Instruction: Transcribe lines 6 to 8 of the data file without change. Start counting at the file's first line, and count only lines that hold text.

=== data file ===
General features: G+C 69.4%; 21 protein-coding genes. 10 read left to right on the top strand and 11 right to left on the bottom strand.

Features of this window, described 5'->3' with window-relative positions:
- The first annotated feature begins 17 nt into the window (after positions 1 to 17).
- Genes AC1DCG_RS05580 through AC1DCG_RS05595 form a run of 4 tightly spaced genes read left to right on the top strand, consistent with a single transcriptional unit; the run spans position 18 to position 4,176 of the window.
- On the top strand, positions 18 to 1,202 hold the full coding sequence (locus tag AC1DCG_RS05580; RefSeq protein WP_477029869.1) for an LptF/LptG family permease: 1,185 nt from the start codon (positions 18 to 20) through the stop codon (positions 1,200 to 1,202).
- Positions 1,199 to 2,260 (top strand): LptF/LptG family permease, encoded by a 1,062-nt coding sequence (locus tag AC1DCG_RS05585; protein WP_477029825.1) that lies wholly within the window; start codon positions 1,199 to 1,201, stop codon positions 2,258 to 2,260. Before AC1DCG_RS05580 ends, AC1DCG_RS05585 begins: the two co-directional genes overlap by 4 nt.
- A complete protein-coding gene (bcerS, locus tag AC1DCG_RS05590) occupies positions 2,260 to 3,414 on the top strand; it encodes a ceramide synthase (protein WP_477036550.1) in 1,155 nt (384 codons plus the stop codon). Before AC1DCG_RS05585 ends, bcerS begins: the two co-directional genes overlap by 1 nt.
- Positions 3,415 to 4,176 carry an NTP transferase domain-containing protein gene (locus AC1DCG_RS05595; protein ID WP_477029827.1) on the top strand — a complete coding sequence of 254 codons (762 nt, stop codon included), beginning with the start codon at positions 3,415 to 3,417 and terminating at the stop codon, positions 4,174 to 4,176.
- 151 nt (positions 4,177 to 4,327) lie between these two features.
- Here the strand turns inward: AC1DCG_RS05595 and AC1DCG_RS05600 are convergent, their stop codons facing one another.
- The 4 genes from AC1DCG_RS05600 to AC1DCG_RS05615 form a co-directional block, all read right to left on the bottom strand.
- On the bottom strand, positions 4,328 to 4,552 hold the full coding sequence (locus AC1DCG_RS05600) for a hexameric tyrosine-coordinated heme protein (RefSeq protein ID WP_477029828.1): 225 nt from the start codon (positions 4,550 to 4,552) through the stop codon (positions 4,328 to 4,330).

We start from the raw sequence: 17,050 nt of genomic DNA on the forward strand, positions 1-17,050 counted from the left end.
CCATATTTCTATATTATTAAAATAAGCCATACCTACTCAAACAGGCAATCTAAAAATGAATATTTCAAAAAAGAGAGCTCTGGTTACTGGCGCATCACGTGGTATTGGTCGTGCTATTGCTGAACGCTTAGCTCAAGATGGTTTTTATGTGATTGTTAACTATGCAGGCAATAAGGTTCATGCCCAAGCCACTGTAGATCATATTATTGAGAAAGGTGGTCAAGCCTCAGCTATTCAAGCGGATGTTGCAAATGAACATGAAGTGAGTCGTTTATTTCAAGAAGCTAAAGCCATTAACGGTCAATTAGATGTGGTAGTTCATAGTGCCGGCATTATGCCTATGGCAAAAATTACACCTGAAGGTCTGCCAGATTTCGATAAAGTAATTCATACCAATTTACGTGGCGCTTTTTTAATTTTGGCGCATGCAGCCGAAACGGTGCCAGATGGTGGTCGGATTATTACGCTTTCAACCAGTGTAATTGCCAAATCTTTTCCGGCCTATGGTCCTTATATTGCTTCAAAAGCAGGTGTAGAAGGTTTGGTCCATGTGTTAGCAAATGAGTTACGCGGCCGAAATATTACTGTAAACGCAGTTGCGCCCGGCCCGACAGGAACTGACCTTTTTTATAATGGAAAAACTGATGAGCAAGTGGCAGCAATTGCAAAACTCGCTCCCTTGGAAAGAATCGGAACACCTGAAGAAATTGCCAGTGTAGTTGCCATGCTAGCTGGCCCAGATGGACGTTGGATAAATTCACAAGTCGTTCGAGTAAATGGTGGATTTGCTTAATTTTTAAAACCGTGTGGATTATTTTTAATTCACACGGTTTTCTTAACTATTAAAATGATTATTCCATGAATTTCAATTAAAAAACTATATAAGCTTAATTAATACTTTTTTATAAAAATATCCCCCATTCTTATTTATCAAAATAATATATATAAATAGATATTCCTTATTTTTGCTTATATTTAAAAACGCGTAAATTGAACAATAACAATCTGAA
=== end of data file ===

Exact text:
- Positions 1,199 to 2,260 (top strand): LptF/LptG family permease, encoded by a 1,062-nt coding sequence (locus tag AC1DCG_RS05585; protein WP_477029825.1) that lies wholly within the window; start codon positions 1,199 to 1,201, stop codon positions 2,258 to 2,260. Before AC1DCG_RS05580 ends, AC1DCG_RS05585 begins: the two co-directional genes overlap by 4 nt.
- A complete protein-coding gene (bcerS, locus tag AC1DCG_RS05590) occupies positions 2,260 to 3,414 on the top strand; it encodes a ceramide synthase (protein WP_477036550.1) in 1,155 nt (384 codons plus the stop codon). Before AC1DCG_RS05585 ends, bcerS begins: the two co-directional genes overlap by 1 nt.
- Positions 3,415 to 4,176 carry an NTP transferase domain-containing protein gene (locus AC1DCG_RS05595; protein ID WP_477029827.1) on the top strand — a complete coding sequence of 254 codons (762 nt, stop codon included), beginning with the start codon at positions 3,415 to 3,417 and terminating at the stop codon, positions 4,174 to 4,176.